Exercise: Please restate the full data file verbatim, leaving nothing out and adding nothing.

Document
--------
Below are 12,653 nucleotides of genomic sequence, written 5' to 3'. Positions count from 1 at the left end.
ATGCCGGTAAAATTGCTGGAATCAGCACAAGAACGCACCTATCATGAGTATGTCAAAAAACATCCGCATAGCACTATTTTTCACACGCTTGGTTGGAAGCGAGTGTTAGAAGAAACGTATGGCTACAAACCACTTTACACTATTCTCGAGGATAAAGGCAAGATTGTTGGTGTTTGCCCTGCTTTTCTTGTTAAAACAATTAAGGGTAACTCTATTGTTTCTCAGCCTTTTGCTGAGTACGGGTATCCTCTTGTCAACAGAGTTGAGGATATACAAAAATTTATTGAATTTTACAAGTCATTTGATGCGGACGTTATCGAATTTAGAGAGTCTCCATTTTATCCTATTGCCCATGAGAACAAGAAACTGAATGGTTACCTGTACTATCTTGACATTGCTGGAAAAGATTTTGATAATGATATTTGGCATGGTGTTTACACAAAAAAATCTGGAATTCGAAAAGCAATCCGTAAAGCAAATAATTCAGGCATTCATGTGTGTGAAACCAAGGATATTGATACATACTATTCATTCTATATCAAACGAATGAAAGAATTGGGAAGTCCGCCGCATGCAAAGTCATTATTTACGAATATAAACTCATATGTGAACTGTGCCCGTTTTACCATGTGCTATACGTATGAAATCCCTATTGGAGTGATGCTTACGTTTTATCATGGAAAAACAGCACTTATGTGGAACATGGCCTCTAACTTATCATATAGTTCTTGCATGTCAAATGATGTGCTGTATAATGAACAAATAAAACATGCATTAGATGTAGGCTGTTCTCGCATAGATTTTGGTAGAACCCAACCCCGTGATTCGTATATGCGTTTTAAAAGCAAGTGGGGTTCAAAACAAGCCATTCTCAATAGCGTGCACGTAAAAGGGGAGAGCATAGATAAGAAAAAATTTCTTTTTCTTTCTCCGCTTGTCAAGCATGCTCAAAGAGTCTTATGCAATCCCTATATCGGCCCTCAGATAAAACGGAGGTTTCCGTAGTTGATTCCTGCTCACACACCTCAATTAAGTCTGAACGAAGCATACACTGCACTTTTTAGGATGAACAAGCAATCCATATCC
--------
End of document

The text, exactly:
Below are 12,653 nucleotides of genomic sequence, written 5' to 3'. Positions count from 1 at the left end.
ATGCCGGTAAAATTGCTGGAATCAGCACAAGAACGCACCTATCATGAGTATGTCAAAAAACATCCGCATAGCACTATTTTTCACACGCTTGGTTGGAAGCGAGTGTTAGAAGAAACGTATGGCTACAAACCACTTTACACTATTCTCGAGGATAAAGGCAAGATTGTTGGTGTTTGCCCTGCTTTTCTTGTTAAAACAATTAAGGGTAACTCTATTGTTTCTCAGCCTTTTGCTGAGTACGGGTATCCTCTTGTCAACAGAGTTGAGGATATACAAAAATTTATTGAATTTTACAAGTCATTTGATGCGGACGTTATCGAATTTAGAGAGTCTCCATTTTATCCTATTGCCCATGAGAACAAGAAACTGAATGGTTACCTGTACTATCTTGACATTGCTGGAAAAGATTTTGATAATGATATTTGGCATGGTGTTTACACAAAAAAATCTGGAATTCGAAAAGCAATCCGTAAAGCAAATAATTCAGGCATTCATGTGTGTGAAACCAAGGATATTGATACATACTATTCATTCTATATCAAACGAATGAAAGAATTGGGAAGTCCGCCGCATGCAAAGTCATTATTTACGAATATAAACTCATATGTGAACTGTGCCCGTTTTACCATGTGCTATACGTATGAAATCCCTATTGGAGTGATGCTTACGTTTTATCATGGAAAAACAGCACTTATGTGGAACATGGCCTCTAACTTATCATATAGTTCTTGCATGTCAAATGATGTGCTGTATAATGAACAAATAAAACATGCATTAGATGTAGGCTGTTCTCGCATAGATTTTGGTAGAACCCAACCCCGTGATTCGTATATGCGTTTTAAAAGCAAGTGGGGTTCAAAACAAGCCATTCTCAATAGCGTGCACGTAAAAGGGGAGAGCATAGATAAGAAAAAATTTCTTTTTCTTTCTCCGCTTGTCAAGCATGCTCAAAGAGTCTTATGCAATCCCTATATCGGCCCTCAGATAAAACGGAGGTTTCCGTAGTTGATTCCTGCTCACACACCTCAATTAAGTCTGAACGAAGCATACACTGCACTTTTTAGGATGAACAAGCAATCCATATCC